2012, the year that was: Politics + Society

Despite predictions, the apocalypse didn’t happen in 2012. www.shutterstock.com

The world didn’t end after all.

From the Mayan end of times prophecy beloved of New Agers and conspiratorially minded types, which signally failed to materialise, to Tony Abbott’s more parochial but equally apocalyptic claims about the effect that the carbon tax would have on all aspects of Australian life, 2012 was meant to be the year that would see the end of life as we know it.

The Syrian conflict was one of the most important stories of the year. EPA

Certainly Julia Gillard was widely expected to have had her political life, at least as the occupier of The Lodge, ended this year. But after comfortably surviving the long-awaited leadership challenge from Kevin Rudd, Gillard slowly but surely regained political momentum as the public realised that the carbon tax had not had the impact on their finances and employment they feared.

And in the defining moment of the Australian political year, Gillard rose in the chamber in a debate over allegations about text messages sent by former Speaker Peter Slipper and proceeded to eviscerate Tony Abbott over his attitudes towards women.

Abbott speaks to staff during visit to Canberra roof truss manufacturer. AAP/Alan Porritt

Gillard’s “misogyny speech” quickly went viral and sparked a global debate, in which nearly every person with access to an newspaper opinion column or more simply, a social media account, felt compelled to offer their own opinion on the matter.

But as Deakin University’s Patrick Stokes pointed out in his article No, you’re not entitled to your opinion, read by more than 300,000 people worldwide and re-tweeted by luminaries such as Richard Dawkins and Ricky Gervais, we live in an era when many feel that having access to the means to express an opinion gives that view veracity by dint of its own existence. Which is usually not the case.

A copy of the paper forecasting Asia’s return to global economic and political preeminence. AAP/Paul Miller

But there are of course experts in given fields who we should listen to when they speak out on an issue. Many of these could be found on The Conversation this year, on issues as diverse as the Australia in the Asian Century White Paper, the rise of the Massive Open Online Course and the ongoing, seemingly never-ending debate over how Australia should deal with people arriving by boat to claim asylum.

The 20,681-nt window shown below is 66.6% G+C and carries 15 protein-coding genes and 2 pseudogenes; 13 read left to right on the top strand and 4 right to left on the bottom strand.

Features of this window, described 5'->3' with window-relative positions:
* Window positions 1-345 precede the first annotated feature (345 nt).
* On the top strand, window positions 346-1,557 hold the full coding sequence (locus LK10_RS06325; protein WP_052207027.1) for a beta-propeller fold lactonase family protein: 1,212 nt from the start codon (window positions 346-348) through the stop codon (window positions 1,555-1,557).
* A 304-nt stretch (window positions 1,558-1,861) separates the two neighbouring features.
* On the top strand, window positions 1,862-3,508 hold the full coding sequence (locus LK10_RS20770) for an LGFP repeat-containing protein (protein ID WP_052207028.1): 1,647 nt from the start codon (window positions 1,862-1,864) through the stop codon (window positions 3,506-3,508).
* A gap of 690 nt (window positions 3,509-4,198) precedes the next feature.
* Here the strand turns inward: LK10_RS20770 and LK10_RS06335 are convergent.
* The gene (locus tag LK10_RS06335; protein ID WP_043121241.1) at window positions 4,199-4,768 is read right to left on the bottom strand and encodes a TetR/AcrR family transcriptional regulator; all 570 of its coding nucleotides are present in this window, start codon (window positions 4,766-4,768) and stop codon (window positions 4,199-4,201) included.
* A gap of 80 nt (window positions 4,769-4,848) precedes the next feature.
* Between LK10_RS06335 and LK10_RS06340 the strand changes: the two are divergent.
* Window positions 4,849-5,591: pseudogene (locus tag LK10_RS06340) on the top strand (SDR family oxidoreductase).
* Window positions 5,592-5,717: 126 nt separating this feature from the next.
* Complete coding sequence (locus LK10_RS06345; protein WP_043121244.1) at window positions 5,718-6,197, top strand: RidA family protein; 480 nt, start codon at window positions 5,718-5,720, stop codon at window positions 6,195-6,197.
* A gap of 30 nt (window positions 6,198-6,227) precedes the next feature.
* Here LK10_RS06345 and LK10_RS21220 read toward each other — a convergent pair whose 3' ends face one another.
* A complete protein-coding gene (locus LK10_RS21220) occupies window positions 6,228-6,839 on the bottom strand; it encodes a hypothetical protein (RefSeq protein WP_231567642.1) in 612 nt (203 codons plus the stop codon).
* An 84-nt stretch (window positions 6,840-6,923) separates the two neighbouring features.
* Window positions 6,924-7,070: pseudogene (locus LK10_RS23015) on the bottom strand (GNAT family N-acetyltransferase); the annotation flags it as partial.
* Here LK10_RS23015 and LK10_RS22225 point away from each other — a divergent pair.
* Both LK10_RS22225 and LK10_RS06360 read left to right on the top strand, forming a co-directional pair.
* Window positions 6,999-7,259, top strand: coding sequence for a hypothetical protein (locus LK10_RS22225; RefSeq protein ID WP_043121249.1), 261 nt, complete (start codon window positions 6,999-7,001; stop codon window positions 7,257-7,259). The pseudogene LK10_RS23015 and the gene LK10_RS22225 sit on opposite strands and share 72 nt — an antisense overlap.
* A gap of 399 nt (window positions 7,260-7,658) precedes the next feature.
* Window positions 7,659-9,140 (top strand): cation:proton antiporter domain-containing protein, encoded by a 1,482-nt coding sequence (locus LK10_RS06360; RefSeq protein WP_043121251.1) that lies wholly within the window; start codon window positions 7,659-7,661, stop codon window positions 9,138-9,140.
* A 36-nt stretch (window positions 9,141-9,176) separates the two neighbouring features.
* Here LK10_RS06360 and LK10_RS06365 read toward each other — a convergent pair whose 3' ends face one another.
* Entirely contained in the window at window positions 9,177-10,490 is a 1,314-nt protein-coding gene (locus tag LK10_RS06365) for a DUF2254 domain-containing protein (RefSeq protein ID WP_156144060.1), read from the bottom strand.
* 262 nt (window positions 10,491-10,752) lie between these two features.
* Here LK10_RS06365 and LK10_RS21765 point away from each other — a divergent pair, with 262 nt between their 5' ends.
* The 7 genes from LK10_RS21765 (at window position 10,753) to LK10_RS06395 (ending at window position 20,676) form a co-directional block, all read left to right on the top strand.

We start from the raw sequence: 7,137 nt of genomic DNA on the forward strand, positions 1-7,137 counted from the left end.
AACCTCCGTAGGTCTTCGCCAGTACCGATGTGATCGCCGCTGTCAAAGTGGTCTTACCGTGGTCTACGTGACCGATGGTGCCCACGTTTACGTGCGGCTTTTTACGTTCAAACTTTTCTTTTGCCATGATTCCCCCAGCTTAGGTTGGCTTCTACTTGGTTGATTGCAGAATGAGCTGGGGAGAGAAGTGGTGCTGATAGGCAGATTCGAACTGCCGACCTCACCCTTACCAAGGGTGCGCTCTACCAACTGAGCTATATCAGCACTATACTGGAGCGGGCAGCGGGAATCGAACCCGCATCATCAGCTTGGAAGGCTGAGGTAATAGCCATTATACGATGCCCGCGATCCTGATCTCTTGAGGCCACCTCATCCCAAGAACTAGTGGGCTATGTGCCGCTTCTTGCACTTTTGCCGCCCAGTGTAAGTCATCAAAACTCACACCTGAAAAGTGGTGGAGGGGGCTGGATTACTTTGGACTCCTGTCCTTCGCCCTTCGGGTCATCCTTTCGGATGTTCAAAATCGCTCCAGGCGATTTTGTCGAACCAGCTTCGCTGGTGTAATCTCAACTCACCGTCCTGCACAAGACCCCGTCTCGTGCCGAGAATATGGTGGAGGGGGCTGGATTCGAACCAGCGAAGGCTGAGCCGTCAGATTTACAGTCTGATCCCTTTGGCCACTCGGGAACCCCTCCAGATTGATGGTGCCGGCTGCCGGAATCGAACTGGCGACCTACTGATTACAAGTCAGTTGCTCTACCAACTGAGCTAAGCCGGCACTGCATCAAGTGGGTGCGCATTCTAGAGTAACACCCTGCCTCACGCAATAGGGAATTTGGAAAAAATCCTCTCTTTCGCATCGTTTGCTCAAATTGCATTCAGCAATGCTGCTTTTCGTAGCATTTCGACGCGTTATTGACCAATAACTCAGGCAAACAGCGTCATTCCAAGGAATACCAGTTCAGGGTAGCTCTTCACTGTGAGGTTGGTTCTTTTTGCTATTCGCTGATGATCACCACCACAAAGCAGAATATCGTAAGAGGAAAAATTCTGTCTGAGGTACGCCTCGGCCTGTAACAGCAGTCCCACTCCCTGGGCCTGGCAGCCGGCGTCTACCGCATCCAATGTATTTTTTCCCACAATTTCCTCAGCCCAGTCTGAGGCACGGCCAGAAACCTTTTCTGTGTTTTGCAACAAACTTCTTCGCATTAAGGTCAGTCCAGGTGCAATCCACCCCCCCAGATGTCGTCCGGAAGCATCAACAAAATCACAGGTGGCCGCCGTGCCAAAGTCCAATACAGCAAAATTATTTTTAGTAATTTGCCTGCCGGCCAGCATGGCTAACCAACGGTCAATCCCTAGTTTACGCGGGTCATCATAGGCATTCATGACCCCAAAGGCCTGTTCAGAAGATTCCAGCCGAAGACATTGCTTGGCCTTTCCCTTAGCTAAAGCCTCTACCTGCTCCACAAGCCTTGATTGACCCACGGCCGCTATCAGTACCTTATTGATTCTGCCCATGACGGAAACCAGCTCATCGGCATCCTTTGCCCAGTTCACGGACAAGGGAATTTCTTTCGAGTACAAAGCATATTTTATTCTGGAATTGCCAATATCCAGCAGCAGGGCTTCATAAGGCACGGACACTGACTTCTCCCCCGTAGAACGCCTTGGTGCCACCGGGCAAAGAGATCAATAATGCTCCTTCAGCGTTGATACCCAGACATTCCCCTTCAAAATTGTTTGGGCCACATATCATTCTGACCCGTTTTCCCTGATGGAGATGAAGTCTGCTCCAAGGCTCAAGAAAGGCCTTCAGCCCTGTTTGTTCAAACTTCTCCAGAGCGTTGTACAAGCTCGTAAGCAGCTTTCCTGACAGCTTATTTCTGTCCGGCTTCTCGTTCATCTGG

The leader of our expert panel on asylum seekers, Monash University’s Sharon Pickering, was recognised for her timely and considered input in the debate with the 2012 Human Rights Award in Print and Online Media.

Internationally, President Obama was re-elected comfortably against his Republican challenger Mitt Romney. The Conversation’s dedicated US elections page featured contributors from both Australia and the US, with a group blog and weekly podcast offering analysis and engagement with the campaign beyond the traditional print media approach.

Rescuers evacuating an injured asylum-seeker. EPA

Our coverage of the London Olympics employed similar innovations, working with SBS to develop a series of video explainers alongside analysis and opinion of the greatest sporting show on Earth.

The Conversation’s commitment to providing informed expert analysis saw a series of articles on the Syrian bloodbath from authors with direct experience of the increasingly complex conflict, one that has been characterised by what many see as agenda driven reporting from the mainstream media.

The year also saw the establishment of The Conversation’s dedicated columnists. Bronwyn Lea’s regular take on the world of literature quickly gained a dedicated following while Mat Hardy peels away the layers of spin and propaganda that so often surround reporting on the Middle East. Lauren Rosewarne’s adroit interpretations of popular culture artefacts entertain and provoke in equal measure while John Keane charts the ebb and flow and evolution of democracy around the globe. Meanwhile, Sarah Joseph gave her take on all things human rights, sparking much debate with her columns on freedom of speech.

For the politics and society desk, the year to come will pivot on the Australian federal election. Julia Gillard will enter 2013 hoping that instead of presiding over a Queensland-style wipeout she will at least be able to make Tony Abbott fight for every seat. Tony Abbott will be crossing his fingers and hoping the latest polls are an indication of things to come.

Members of all-female Russian punk group “Pussy Riot” EPA/Anna Kolova

Inevitably, there will be stories that dominate the discourse that appear to have sprung from nowhere. Will there be a Kony2013? And while members of the all-female Russian punk group Pussy Riot languish in Siberian labour camps, somewhere, similarly courageous but as yet unknown individuals are working to expose human rights injustices in the most unpredictable of fashions.

We also look forward to hearing from our readers as the year unwinds. Your comments and feedback inform our coverage every bit as much as the events we cover. It is after all, The Conversation.

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